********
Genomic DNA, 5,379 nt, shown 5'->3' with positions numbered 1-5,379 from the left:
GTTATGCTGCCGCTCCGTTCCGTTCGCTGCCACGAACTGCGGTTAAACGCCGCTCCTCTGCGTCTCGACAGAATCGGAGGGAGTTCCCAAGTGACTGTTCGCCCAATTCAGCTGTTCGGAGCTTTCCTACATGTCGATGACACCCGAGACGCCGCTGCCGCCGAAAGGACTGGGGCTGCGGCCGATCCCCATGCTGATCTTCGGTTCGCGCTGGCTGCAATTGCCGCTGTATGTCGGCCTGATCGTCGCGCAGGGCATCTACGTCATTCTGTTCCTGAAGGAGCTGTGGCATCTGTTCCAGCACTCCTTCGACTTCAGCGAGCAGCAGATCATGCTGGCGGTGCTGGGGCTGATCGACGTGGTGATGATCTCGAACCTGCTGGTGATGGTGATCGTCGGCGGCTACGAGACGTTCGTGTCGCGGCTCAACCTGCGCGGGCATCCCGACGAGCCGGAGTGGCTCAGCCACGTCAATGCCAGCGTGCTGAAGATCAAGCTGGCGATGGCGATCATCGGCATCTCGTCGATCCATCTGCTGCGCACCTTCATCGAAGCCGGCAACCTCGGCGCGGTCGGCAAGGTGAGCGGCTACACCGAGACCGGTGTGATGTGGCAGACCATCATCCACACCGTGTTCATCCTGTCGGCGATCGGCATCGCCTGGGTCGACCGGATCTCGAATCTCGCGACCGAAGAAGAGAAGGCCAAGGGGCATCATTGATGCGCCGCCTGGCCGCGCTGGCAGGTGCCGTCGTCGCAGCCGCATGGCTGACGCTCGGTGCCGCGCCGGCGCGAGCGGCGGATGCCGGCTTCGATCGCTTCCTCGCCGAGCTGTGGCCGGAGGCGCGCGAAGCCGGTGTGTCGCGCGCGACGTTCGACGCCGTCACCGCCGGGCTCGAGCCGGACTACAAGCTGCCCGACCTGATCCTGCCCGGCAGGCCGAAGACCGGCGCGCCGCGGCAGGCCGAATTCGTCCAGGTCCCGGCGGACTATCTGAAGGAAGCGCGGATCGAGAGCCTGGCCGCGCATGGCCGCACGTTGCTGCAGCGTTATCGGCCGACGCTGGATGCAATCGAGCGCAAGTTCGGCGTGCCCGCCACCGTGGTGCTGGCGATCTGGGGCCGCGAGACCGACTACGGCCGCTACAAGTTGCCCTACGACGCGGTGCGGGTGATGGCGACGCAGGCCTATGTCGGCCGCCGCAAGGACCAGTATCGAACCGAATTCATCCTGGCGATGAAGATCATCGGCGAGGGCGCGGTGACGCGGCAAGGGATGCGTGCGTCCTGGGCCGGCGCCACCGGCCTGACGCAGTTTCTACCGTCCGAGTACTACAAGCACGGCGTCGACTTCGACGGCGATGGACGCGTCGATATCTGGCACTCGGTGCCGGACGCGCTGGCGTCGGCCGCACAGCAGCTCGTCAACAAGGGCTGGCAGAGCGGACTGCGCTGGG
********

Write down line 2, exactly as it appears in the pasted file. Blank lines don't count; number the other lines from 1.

GTTATGCTGCCGCTCCGTTCCGTTCGCTGCCACGAACTGCGGTTAAACGCCGCTCCTCTGCGTCTCGACAGAATCGGAGGGAGTTCCCAAGTGACTGTTCGCCCAATTCAGCTGTTCGGAGCTTTCCTACATGTCGATGACACCCGAGACGCCGCTGCCGCCGAAAGGACTGGGGCTGCGGCCGATCCCCATGCTGATCTTCGGTTCGCGCTGGCTGCAATTGCCGCTGTATGTCGGCCTGATCGTCGCGCAGGGCATCTACGTCATTCTGTTCCTGAAGGAGCTGTGGCATCTGTTCCAGCACTCCTTCGACTTCAGCGAGCAGCAGATCATGCTGGCGGTGCTGGGGCTGATCGACGTGGTGATGATCTCGAACCTGCTGGTGATGGTGATCGTCGGCGGCTACGAGACGTTCGTGTCGCGGCTCAACCTGCGCGGGCATCCCGACGAGCCGGAGTGGCTCAGCCACGTCAATGCCAGCGTGCTGAAGATCAAGCTGGCGATGGCGATCATCGGCATCTCGTCGATCCATCTGCTGCGCACCTTCATCGAAGCCGGCAACCTCGGCGCGGTCGGCAAGGTGAGCGGCTACACCGAGACCGGTGTGATGTGGCAGACCATCATCCACACCGTGTTCATCCTGTCGGCGATCGGCATCGCCTGGGTCGACCGGATCTCGAATCTCGCGACCGAAGAAGAGAAGGCCAAGGGGCATCATTGATGCGCCGCCTGGCCGCGCTGGCAGGTGCCGTCGTCGCAGCCGCATGGCTGACGCTCGGTGCCGCGCCGGCGCGAGCGGCGGATGCCGGCTTCGATCGCTTCCTCGCCGAGCTGTGGCCGGAGGCGCGCGAAGCCGGTGTGTCGCGCGCGACGTTCGACGCCGTCACCGCCGGGCTCGAGCCGGACTACAAGCTGCCCGACCTGATCCTGCCCGGCAGGCCGAAGACCGGCGCGCCGCGGCAGGCCGAATTCGTCCAGGTCCCGGCGGACTATCTGAAGGAAGCGCGGATCGAGAGCCTGGCCGCGCATGGCCGCACGTTGCTGCAGCGTTATCGGCCGACGCTGGATGCAATCGAGCGCAAGTTCGGCGTGCCCGCCACCGTGGTGCTGGCGATCTGGGGCCGCGAGACCGACTACGGCCGCTACAAGTTGCCCTACGACGCGGTGCGGGTGATGGCGACGCAGGCCTATGTCGGCCGCCGCAAGGACCAGTATCGAACCGAATTCATCCTGGCGATGAAGATCATCGGCGAGGGCGCGGTGACGCGGCAAGGGATGCGTGCGTCCTGGGCCGGCGCCACCGGCCTGACGCAGTTTCTACCGTCCGAGTACTACAAGCACGGCGTCGACTTCGACGGCGATGGACGCGTCGATATCTGGCACTCGGTGCCGGACGCGCTGGCGTCGGCCGCACAGCAGCTCGTCAACAAGGGCTGGCAGAGCGGACTGCGCTGGG